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Surgihoney – the Antimicrobial Super Honey that Cures Infections and Acne

By Megan Griffith

Reviewed for medical accuracy by Dr. Jaggi Rao,
MD, FRCPC Double board-certified dermatologist

Have you heard of the new super honey? Surgihoney is a revolutionary product which is able to take care of all kinds of skin problems1 – from a pimple to infectious wounds. Scientists from the Hampshire Hospitals claim that they have been experimenting with this natural remedy for more than a year. Their confidence in the engineered Surgihoney is certainly admirable. Particularly, the product represents a powerful stance against antibacterial resistance2. It is even supposed to be able to protect your skin from the methicillin-resistant superbug Staphylococcus aureus. While honey, in general, is known to be able to combat this germ3, this fabricated kind of honey is supposed to be able to fully protect humans against it. We are inclined to believe in this cure, as honey was employed as medicine against it in past civilizations, such as ancient Greece and Egypt.

Have you heard of the new super honey? Surgihoney is a revolutionary product which is able to take care of all kinds of skin problems – from acne to infectious wounds.

Indeed, the normal variety of honey is already a powerful remedy for a myriad of ailments. However, this newly developed kind of honey is meant to be an efficient fighter against almost every type of bug. How does it work? Surgihoney comes in the form of an ointment made for direct application on wounded regions of the body1. The antimicrobial function of SurgihoneyRO is a result of the release of Reactive Oxygen onto the affected area. As hydrogen peroxide is broken down, it releases a fixed amount of Reactive Oxygen at a specific rate of three days or less. The amount of RO that is released is small and evenly distributed throughout the specified time. This is different than the usual way that hydrogen peroxide is used for treating infection, which is to apply a more hefty amount of it over a shorter period of time. This way of application brings the risk of additional tissue modification, due to the large amount being released during a short time frame. In contrast, the manner of application of Surgihoney’s Reactive Oxygen allows for a more gentle treatment of the affected skin tissue, while still being more effective against resistant microbes.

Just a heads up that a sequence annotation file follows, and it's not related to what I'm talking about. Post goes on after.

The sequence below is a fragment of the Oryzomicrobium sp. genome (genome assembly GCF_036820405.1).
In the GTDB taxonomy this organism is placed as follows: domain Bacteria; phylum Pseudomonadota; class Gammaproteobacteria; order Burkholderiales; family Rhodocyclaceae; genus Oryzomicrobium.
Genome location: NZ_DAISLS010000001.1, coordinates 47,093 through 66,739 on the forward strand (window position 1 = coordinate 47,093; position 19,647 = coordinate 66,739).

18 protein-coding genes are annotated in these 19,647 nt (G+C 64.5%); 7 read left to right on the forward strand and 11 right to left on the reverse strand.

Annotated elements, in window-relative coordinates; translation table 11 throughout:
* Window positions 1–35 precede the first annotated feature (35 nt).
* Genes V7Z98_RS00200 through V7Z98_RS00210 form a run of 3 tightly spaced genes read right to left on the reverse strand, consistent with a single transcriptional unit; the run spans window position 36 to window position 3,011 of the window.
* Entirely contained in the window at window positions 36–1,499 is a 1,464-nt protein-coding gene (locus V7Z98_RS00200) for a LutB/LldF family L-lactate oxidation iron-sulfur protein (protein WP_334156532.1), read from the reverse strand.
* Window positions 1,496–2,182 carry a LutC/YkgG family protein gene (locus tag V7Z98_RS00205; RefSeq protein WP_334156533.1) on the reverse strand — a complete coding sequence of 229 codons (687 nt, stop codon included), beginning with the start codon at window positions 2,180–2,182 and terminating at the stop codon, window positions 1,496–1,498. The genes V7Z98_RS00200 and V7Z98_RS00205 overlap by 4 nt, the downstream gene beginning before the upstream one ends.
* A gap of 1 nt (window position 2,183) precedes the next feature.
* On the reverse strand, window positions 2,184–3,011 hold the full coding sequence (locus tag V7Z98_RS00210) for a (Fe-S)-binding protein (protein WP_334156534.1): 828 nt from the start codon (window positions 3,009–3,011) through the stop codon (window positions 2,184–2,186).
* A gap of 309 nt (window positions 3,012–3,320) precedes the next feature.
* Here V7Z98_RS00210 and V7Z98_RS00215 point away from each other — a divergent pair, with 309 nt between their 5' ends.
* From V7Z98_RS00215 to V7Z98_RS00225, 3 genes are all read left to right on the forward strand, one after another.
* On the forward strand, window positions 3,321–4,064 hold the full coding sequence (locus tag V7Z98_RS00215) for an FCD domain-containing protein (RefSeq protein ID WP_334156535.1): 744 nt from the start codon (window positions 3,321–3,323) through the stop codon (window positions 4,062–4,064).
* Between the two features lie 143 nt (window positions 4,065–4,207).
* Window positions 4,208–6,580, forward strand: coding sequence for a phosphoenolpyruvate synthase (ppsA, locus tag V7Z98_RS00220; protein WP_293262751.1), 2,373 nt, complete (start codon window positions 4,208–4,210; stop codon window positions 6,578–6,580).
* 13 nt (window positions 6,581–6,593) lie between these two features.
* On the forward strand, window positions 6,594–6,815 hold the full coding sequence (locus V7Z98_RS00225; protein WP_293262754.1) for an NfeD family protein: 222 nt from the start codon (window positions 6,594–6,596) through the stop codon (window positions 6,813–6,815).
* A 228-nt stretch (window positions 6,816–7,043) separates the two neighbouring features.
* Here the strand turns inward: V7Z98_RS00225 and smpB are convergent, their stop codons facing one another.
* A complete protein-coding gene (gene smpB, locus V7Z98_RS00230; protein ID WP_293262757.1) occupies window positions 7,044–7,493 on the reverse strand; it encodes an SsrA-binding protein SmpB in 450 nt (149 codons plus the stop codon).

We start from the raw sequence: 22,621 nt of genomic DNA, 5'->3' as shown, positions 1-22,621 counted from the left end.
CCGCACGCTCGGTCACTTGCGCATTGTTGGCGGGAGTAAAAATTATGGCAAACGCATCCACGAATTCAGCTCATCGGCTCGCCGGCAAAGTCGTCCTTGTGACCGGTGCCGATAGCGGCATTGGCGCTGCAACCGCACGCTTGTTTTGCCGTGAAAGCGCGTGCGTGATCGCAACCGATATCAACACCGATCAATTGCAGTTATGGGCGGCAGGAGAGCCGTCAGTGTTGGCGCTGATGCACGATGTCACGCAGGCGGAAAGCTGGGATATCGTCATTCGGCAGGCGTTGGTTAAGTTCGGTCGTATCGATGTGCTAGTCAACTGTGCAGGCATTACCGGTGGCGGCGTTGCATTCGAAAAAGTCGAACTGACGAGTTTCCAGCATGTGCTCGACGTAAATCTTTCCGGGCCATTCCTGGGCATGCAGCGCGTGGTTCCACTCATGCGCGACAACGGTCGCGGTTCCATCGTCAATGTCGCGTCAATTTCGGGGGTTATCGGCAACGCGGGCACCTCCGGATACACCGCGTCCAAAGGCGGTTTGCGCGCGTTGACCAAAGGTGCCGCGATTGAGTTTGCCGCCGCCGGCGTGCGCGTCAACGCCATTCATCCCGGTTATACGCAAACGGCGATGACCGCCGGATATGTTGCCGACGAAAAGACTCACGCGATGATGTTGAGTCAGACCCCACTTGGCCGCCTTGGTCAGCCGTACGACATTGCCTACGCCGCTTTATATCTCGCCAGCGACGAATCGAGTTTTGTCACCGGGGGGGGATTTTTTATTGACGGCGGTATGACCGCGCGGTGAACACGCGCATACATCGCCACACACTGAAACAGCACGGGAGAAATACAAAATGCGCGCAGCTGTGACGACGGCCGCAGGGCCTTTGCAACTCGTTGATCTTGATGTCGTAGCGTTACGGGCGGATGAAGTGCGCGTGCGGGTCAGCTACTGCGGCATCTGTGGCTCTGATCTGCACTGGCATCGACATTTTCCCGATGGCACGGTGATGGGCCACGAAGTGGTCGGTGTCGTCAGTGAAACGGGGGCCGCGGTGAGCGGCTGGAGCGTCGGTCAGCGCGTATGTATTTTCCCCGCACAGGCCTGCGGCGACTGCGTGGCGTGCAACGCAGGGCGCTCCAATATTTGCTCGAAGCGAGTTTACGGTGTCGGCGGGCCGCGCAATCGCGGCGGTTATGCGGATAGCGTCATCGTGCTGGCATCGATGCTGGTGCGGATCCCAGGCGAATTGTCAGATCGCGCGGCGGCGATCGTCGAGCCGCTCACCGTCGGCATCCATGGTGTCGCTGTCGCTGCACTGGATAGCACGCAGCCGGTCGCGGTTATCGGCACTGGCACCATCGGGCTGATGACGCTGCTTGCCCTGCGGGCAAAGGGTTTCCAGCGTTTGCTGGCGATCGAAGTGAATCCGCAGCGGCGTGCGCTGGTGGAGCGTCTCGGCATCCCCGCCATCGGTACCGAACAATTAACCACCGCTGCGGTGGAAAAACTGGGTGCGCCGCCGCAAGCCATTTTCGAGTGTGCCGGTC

Certainly, RO has excellent remedial power against destruction of tissue as a secondary messenger to non-lymphoid cells, the regulation of angiogenesis perfusion, as well as to immunocytes. The Reactive Oxygen species, and primarily – hydrogen peroxide, is a great solution against4 inflammation, as it is unstable and it quickly disrupts H2O and O-, therefore inhibiting any microbes. It does so by disturbing cell structures, such as their membranes and DNA. The concentration dependent activity and its toxicity help your cells counter bacteria successfully. Indeed, not only does the RO kill infectious bacteria, but it also calls forth the cells that are necessary for repair, and even encourages the development of new tissue. Specifically, the substance is a great remedy against wounds on skin areas that simply take too long to repair themselves. For instance, the product can be useful in treating burns, which normally take a long time due to the extreme damage that skin sustains when burned. It is also similarly efficient in terms of inflamed injuries resulting from surgery, recurring limb ulcers, pressure injury, etc.

How has Surgihoney fared so far? The substance has been proven to be effective on negative and gram-positive microbes5. These include but are not limited to known, harmful bacteria, such as Esherichia coli, MRSA, Pseudomonas aeruginonsa, etc. Beside attacking self-standing microbes, Surgihoney is also efficient in combating biofilm aggregations of microbe colonies, such as those found in acute inflammations in vitro. This has already been tested by researchers from the National Institute for Health Research6. Sixteen particularly insusceptible microbes of all kinds, such as CRE Klebsiella pneumonia and Acinetobacter baumanni, were tested against Surgihoney and all of them were forestalled from forming biofilm.